- To make really large injera you need to invest in an injera pan. Otherwise, just make smaller injera in a frying pan.
- See the section above for links to my favorite Ethiopian stews.
Keywords: gluten free,sourdough, crepes, pancakes, traditional, teff, vegetarian, dairy free, nut free, soy free, sugar free
We’ve made this and your stews a few times now, worked great everytime. I love it! I’ve made my own berbere mix for the stews and toned down the spice so the kids didn’t get spooked.
Perfect! Glad you found a spice level that works for you.
My batter didn’t bubble 🙁 I left it for 24 hours. Any idea why? In other recipes people add active yeast?
I definitely wouldn’t add bread yeast, which would be way too active. Try making injera with your 24 hours soaked teff and see how sour it tastes. You may find that it has the right flavour. 🙂
There are a few reasons why you might have struggled to get a bubbly starter. This is a wild yeast ferment and really depends on your indoor air quality. If you’re new to fermenting it can take a while to build up the wild yeast in your air. It’s harder to do that if you have HEPA filtered air or if you live somewhere with poor air quality. Regardless, if you enjoy the injera, you should definitely try again. Every batch will slowly build up the quality of wild yeasts in your home. Good luck!
Fermentation will not work well if you are using chlorinated (tap) water. You can use tap water if you let it sit overnight to evaporate off the chlorine, or speed up the process by boiling the tap water for 5 minutes, then letting it cool down to room temperature before mixing it with the teff.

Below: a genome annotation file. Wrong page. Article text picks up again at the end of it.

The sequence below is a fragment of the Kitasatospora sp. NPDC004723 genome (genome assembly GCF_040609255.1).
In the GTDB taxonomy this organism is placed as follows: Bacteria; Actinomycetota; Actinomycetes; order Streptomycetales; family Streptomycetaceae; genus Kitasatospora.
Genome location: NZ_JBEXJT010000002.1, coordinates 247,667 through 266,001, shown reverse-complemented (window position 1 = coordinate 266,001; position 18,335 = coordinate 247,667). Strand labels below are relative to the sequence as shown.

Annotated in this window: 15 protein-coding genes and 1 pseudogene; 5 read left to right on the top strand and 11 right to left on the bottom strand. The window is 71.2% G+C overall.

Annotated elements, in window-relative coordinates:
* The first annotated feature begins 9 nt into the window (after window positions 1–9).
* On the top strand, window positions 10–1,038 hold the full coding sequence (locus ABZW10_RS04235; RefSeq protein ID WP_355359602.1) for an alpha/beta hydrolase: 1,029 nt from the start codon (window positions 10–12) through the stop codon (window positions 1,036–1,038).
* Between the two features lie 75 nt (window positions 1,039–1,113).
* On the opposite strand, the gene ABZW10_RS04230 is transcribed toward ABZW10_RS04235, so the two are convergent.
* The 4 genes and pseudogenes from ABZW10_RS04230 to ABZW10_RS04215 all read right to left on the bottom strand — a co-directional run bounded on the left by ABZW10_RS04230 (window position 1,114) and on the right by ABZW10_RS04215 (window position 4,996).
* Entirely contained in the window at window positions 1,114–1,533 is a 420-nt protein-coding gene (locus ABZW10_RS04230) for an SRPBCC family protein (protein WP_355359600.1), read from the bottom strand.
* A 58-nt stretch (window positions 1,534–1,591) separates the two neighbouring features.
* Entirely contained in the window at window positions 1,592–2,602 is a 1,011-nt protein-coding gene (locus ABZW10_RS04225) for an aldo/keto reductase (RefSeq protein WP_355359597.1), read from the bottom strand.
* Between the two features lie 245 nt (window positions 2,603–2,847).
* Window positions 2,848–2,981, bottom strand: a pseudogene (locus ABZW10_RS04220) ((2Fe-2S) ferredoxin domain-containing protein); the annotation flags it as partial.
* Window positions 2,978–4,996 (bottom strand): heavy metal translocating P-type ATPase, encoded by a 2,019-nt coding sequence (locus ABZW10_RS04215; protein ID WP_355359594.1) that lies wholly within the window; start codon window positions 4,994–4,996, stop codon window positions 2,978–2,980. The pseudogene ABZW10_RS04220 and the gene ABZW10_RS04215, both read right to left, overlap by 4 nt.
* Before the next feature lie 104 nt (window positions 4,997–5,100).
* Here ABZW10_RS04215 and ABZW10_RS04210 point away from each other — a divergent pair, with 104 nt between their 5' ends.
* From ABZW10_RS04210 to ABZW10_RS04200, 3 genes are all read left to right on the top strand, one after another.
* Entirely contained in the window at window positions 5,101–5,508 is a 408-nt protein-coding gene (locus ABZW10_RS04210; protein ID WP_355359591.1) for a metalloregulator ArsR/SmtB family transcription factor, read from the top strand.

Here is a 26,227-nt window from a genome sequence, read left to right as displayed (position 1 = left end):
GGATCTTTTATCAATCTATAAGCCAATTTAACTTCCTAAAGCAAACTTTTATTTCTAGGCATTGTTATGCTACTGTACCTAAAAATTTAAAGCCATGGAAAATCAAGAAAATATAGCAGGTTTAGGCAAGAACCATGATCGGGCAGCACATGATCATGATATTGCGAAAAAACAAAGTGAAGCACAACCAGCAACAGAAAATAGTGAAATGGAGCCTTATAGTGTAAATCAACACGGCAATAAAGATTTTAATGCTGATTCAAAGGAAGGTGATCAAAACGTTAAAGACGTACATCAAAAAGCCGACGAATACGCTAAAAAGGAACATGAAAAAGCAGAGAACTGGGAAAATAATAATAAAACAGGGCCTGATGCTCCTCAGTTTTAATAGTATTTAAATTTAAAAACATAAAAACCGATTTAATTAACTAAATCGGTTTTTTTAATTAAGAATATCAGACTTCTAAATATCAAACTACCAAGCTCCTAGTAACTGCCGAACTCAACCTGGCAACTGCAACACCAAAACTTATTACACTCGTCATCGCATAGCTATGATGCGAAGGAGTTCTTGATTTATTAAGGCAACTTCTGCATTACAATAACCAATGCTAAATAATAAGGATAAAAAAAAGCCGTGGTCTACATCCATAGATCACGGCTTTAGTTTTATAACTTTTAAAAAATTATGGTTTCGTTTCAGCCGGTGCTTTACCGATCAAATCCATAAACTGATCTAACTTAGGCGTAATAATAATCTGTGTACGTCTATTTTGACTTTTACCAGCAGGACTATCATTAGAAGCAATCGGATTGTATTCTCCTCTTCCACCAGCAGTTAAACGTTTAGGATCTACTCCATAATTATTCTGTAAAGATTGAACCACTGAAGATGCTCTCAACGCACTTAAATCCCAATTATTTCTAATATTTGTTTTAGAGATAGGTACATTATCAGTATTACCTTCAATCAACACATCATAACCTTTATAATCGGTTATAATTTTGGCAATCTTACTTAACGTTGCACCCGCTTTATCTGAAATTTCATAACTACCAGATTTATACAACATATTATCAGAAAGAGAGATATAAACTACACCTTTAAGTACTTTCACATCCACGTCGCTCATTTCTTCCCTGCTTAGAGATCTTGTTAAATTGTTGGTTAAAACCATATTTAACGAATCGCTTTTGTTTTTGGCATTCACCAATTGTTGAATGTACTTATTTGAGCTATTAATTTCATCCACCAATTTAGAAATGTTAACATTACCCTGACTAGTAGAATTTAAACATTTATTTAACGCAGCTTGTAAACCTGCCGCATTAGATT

True! Thanks for sharing.
I use this all the time now, so easy to follow and these flatbread are so versatile! (I love using then as soft taco shells too). Thanks for the recipe ^__^
I never thought of using them for taco shells. Thanks for sharing!
Hi! I was wondering if i should be covering my injera batter? I read the comment you replied to about wild yeast being in the air and while i am quite new to this recipe, i didn’t want the bugs in my house investigating if it was supposed to be uncovered. thought i would ask just in case and see if there was anything else i could do to catch the gist of the recipe faster! thank you!
I always cover my wild ferments with a tea towel or paper towel. It keeps the fruit flies out. (Also the cats out at my house)! The wild yeasts and bacteria can easily get through one layer of cloth. Teff is usually very quick at fermenting, so be sure to take a look at it within 24 hours! Cheers, Emillie
Hello. Do you suggest adding a teff sourdough starter? I have a packet.
It’s not necessary, but feel free to use it if you want. Just ferment for less time, as teff sours really quickly. Enjoy!
hi this is a large recipe for one person and teff is pricey. can the bread/batter be saved for the next day or does it have to be used within 24 hours? thanks
You can definitely cook it up over a 2-3 day period. Just store it in the fridge after you’ve mixed the egg in. Cheers!
Okay made this and it didn’t ferment. Also it was really watery,tried adding the egg and made first pancake but it totally fell apart when removing it from pan. ‘
Sorry that it didn’t work out for you! Did you use 100% teff flour? Usually, teff has a symbiotic yeast that is present in the grain which is why it naturally ferments quite quickly. Maybe you found a brand that is pasteurized rather than raw? Flipping is difficult. Perhaps try making smaller pancakes until you get the hang of it. Cheers!